Palestinians: 12 EU nations to support our UN bid

Official tells 'Post' 5 EU countries openly support bid to upgrade status to non-member state, 7 others also set to take same stand.

PA President Mahmoud Abbas addresses UNGA _311 (photo credit: REUTERS)
PA President Mahmoud Abbas addresses UNGA _311
(photo credit: REUTERS)
The Palestinians believe 12 EU countries could support a unilateral bid to upgrade their status at the UN to that of non-member state later this month.
“In internal discussions five nations have openly said they will support us,” a Palestinian official told The Jerusalem Post on Saturday.
The official added that based on conversations, seven other European Union countries would also take this stand.
Although the EU would like to reach a common position among its 27 member states, this is unlikely to happen.
The Palestinians already have majority support for the resolution, which they intend to bring to the UN General Assembly. But they feel their efforts would carry more weight if European and other Western nations support them.
US Ambassador to Israel Daniel Shapiro told reporters last week that his country opposed the move. On Friday, State Department spokeswoman Victoria Nuland said these efforts would do little for the Palestinians.
“Action of this kind is not going to take them any closer to having what they really want and need, which is a functioning, independent state living at peace with Israel,” Nuland said.
She added that the US has been speaking with the Palestinian Authority about this constantly. “We’ve been making this case for a long time and will continue to do so,” she said.
Nabil Sha’ath, a top Fatah official, accused the US and Israel on Saturday of “threatening and blackmailing” the PA leadership over the statehood bid, saying Washington was threatening to cut off financial aid to the PA and to close the PLO office in the US capital, while Israel was talking about withholding tax revenues belonging to the Palestinians in the West Bank.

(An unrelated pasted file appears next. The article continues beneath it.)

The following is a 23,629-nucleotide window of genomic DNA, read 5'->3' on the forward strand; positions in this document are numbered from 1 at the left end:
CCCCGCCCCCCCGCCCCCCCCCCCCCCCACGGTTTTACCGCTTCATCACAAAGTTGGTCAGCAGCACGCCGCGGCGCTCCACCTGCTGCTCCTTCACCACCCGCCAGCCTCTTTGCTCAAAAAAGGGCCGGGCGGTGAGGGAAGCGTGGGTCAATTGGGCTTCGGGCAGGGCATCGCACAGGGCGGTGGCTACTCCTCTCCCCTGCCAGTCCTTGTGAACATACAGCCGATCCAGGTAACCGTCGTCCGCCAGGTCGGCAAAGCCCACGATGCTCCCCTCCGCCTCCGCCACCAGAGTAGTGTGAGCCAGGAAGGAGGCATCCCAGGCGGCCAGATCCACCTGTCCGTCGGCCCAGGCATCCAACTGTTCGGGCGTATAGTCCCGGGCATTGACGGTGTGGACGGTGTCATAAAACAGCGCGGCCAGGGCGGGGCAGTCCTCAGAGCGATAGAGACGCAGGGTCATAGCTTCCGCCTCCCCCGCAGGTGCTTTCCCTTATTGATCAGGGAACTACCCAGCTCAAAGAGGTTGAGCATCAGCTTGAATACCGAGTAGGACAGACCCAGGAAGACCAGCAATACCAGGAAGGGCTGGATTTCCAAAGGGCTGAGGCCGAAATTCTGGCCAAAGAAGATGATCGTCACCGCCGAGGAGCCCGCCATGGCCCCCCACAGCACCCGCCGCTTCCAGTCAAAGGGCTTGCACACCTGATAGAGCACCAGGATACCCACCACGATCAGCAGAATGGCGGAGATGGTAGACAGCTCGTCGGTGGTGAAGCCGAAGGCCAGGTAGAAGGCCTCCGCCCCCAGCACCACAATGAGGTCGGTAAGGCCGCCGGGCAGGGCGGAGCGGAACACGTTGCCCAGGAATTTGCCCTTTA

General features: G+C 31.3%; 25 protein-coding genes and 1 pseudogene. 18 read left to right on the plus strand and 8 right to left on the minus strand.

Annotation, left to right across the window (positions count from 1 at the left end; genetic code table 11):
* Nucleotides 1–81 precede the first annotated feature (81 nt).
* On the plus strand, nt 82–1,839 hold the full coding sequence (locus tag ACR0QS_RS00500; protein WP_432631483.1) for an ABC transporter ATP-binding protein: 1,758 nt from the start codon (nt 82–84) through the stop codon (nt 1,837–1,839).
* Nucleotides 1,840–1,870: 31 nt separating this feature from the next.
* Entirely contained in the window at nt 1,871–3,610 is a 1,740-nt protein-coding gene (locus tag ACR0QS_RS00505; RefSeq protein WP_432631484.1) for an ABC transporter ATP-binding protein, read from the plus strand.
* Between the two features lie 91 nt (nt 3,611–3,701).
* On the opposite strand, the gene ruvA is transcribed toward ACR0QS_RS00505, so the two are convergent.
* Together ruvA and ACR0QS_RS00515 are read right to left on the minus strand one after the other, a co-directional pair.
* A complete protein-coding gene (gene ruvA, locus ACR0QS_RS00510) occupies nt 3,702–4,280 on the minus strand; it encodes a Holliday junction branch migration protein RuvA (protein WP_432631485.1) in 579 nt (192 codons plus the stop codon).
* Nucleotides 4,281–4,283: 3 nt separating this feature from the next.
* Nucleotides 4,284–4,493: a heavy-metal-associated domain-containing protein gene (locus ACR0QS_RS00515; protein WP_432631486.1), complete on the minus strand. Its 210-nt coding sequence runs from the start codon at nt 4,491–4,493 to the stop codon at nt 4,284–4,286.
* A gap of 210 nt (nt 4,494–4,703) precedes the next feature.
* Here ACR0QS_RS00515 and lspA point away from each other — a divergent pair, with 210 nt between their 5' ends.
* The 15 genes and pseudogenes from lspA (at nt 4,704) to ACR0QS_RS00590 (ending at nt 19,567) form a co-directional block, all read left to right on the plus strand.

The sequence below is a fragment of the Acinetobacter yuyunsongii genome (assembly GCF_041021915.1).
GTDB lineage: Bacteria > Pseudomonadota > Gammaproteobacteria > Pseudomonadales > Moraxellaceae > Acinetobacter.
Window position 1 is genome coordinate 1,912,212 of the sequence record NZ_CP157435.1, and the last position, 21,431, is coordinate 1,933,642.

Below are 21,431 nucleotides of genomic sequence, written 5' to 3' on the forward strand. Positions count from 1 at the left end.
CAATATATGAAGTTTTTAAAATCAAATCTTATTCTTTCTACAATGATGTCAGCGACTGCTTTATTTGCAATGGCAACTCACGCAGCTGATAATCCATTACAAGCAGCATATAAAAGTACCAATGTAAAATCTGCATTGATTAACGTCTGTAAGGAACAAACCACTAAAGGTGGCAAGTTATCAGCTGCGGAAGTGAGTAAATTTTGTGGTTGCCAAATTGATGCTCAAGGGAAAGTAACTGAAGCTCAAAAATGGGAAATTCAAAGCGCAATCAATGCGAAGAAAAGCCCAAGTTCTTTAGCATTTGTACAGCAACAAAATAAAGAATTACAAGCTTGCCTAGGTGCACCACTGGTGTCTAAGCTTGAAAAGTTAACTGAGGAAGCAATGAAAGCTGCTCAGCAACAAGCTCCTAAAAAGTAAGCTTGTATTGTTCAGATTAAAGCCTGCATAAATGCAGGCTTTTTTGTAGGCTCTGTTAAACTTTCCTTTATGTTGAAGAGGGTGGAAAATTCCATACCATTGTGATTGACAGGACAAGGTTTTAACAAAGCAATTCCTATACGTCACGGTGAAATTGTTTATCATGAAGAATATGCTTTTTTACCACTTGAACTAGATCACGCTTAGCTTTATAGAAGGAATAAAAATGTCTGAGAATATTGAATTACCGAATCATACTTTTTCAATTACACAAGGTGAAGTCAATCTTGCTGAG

“These are illegal, unjust and immoral threats,” Sha’ath said in comments published by a Saudi newspaper.
“No country is entitled to deprive our people of its right to self-determination and the declaration of a state.”
On Friday, Foreign Minister Avigdor Liberman arrived in Vienna, where he held meetings with Israeli ambassadors based in the city on how best to hammer home their message to European governments that the bid was harmful to the peace process.
Liberman planned to continue those meetings on Sunday.
Israel has urged the Palestinians to immediately resume negotiations rather than seek unilateral recognition at the UN.
On Saturday, Finance Minister Yuval Steinitz said that if the Palestinians pursued their UN bid, Israel would not continue to engage with them financially.
The PA push to upgrade its status will not afford it full UN membership. Only the Security Council can grant that. But the move could boost its rights at in the world body and possibly give it the ability to pursue Israel in the International Criminal Court.